So the final choice may not be Manmohan Singh’s alone. In a few days, we will know who have made the grade, but there is a record that will be hard to beat and it belongs to Atal Bihari Vajpayee.

He first attended the UNGA in 1977 as foreign minister in the Morarji Desai government when he famously addressed the assembly in Hindi.

Between 1988 and 1994, India had four prime ministers.

That all of them chose the BJP veteran is perhaps a measure of the deep admiration they shared for a political adversary.

Absentee ministers make cabinet meetings a no- show
CONSIDERING all the praise that heads of states and governments lavish upon him, it’s easy to see why Manmohan Singh needs only the slightest of excuses to take to the skies. “ When the prime minister of India speaks, the world listens” or something to that effect, US President Barack Obama said in Toronto last week.

How Manmohan would wish his own ministers also listen to him with similar earnestness. Kashmir was in flames even as Manmohan was rubbing shoulders with the G- 20 leaders, so it was understandable that as soon as he returned, he wanted to take stock. So he decided to hold an emergency meeting of his cabinet on his return to the Capital on Thursday, which coincided with the day of the weekly cabinet meeting.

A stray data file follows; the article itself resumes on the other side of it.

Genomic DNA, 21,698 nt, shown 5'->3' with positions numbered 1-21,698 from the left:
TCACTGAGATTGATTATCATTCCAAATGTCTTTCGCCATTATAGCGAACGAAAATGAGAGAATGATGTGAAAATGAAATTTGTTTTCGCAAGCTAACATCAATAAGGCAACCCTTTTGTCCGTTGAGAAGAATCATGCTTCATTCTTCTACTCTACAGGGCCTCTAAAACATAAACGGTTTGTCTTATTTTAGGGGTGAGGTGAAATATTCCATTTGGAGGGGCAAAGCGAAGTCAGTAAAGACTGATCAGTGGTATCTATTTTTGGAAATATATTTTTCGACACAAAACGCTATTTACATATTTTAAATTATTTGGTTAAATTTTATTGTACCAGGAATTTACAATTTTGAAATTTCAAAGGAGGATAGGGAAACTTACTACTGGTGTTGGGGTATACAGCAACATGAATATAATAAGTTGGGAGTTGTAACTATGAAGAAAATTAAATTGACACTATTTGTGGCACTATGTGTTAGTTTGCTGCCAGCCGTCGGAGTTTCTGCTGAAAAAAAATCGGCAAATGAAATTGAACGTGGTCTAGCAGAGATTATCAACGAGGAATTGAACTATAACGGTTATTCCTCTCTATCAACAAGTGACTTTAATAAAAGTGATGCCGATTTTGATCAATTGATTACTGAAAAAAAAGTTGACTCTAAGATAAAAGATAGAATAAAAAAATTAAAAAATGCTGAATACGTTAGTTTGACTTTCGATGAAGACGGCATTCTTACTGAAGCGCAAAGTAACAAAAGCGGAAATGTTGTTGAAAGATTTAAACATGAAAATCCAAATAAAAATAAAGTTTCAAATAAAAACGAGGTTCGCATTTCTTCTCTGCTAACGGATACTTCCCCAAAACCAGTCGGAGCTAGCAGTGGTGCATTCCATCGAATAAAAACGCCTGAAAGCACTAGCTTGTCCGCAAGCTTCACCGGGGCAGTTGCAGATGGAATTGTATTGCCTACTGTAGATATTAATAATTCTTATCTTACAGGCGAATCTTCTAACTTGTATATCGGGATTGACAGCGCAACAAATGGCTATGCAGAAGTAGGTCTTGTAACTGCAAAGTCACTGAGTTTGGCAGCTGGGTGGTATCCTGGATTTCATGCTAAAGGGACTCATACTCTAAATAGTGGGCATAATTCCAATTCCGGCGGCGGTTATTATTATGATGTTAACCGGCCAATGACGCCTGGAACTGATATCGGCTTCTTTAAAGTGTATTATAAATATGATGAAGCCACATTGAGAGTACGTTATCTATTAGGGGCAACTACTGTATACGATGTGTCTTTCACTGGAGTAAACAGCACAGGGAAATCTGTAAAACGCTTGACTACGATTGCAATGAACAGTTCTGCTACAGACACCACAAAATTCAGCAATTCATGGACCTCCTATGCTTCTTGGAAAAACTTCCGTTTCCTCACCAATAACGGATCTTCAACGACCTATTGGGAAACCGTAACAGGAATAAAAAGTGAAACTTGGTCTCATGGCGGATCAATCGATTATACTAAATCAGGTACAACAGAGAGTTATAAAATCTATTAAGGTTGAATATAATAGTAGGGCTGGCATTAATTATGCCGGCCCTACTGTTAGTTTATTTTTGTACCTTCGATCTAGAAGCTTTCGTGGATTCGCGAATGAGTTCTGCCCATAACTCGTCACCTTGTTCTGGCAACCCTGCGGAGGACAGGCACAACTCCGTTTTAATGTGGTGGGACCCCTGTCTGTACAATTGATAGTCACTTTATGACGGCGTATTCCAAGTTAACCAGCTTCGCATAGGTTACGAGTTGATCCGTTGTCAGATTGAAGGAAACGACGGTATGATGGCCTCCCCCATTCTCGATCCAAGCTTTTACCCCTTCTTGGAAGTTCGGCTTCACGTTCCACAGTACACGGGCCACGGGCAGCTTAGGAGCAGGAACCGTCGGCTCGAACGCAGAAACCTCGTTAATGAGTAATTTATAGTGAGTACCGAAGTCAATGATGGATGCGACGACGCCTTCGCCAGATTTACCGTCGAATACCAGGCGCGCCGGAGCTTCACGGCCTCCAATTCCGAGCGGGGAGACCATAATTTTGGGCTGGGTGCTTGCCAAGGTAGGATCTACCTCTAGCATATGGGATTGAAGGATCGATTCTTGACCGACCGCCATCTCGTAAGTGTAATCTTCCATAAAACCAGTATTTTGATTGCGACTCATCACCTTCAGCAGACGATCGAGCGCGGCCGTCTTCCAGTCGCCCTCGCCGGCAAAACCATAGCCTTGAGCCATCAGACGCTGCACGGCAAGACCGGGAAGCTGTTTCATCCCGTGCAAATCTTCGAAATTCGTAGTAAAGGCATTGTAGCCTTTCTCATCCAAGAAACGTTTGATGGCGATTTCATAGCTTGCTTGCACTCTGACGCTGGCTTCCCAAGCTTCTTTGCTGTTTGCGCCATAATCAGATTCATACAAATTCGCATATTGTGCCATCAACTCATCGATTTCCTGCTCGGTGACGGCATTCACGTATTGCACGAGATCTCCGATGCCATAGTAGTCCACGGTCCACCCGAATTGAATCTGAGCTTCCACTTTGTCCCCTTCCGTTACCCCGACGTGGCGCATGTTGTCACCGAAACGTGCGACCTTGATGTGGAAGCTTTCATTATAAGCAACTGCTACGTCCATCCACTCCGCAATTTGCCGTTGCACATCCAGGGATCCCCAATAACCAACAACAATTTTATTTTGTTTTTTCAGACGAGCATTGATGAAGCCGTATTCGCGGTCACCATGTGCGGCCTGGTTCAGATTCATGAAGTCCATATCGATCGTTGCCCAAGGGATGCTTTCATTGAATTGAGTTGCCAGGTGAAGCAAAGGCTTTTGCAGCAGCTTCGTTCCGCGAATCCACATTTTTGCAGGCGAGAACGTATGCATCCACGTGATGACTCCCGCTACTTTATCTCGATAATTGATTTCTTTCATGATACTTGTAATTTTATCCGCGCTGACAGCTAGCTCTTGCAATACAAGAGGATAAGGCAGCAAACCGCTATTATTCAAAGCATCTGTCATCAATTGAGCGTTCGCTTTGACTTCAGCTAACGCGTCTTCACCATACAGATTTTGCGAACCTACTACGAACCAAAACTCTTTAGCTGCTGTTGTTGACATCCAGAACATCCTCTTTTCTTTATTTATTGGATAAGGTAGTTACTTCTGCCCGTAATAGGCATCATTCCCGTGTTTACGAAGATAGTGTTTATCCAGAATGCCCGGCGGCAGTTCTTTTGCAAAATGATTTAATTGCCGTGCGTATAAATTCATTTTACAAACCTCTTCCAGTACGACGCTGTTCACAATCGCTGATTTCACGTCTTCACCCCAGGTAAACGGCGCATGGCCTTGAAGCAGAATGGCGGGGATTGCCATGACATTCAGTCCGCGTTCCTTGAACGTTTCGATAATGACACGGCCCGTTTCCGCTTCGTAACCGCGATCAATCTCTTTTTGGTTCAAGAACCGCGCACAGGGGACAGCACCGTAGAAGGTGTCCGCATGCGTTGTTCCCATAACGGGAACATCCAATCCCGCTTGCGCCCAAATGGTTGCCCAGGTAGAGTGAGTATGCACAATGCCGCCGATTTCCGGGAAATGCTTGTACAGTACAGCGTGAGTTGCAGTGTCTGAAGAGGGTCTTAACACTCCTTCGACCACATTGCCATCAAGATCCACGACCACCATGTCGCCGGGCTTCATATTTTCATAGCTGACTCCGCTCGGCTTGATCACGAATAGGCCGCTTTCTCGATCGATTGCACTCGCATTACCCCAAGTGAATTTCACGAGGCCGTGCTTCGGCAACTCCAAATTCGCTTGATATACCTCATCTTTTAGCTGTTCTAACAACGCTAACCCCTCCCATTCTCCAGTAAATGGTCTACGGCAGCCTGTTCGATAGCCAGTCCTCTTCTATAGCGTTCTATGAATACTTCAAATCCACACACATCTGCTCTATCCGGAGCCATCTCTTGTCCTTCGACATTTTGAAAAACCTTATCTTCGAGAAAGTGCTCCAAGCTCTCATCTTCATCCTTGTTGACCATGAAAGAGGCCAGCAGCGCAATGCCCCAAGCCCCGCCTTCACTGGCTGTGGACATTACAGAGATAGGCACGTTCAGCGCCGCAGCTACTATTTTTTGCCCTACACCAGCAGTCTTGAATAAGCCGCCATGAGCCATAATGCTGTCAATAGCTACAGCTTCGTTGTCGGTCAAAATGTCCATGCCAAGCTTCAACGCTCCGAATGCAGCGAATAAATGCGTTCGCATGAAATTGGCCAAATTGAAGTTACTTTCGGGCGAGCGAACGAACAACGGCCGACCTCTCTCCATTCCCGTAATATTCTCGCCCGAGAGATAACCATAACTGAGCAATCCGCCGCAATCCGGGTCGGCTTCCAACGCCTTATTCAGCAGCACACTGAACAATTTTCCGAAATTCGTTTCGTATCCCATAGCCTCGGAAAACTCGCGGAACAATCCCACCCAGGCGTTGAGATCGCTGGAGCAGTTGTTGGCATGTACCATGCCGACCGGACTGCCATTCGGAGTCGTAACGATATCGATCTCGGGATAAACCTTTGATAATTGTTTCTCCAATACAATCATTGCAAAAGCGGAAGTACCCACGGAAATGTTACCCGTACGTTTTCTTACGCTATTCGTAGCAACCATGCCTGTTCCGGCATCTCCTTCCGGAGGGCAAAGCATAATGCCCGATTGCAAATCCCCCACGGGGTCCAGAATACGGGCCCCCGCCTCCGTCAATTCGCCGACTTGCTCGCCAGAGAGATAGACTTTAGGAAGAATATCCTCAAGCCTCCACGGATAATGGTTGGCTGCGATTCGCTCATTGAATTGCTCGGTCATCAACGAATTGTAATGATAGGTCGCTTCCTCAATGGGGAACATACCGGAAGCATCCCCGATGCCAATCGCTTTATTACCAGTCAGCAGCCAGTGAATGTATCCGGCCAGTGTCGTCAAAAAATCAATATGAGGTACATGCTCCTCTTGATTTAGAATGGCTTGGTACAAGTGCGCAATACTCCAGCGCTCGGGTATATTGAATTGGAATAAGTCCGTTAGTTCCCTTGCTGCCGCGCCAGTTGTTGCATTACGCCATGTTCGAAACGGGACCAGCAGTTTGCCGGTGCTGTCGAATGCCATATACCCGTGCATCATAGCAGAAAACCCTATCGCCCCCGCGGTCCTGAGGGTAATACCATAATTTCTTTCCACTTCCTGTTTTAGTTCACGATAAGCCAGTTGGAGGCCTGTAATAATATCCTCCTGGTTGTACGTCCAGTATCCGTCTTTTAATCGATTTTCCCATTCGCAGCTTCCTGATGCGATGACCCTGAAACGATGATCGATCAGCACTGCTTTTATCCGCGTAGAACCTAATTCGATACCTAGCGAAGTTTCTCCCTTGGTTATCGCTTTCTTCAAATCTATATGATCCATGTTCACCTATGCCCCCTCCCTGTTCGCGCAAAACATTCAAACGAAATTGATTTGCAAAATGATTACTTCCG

Incidentally, during the Vajpayee days, the cabinet used to meet on Tuesdays but this was shifted in the UPA era to Thursday, following requests from some of the powerful alliance ministers from the South. They said they wished to be home with their families during the weekend.

A five- item agenda paper was drawn up for circulation among all cabinet ministers and, as is procedure, the deputy secretary in the cabinet secretariat in charge of cabinet meetings rang up the private secretaries of all ministers to find out the “ availability” of their masters.
Only 15 of the 33 full fledged ministers were available in the Capital.

Among the notable absentees were the three DMK ministers, who were enjoying a wellearned rest after the exertion at the highly publicised World Tamil Congress in Coimbatore.

Sharad Pawar was in Singapore getting himself embroiled in yet another cricket- related controversy, while other worthies cited prior commitments to excuse themselves from the emergency meeting.

Finally, the scheduled cabinet meeting was converted into a meeting of the Cabinet Committee on Security, with the PM chairing the session attended by four of his senior- most colleagues — the ministers of defence, home, finance and external affairs.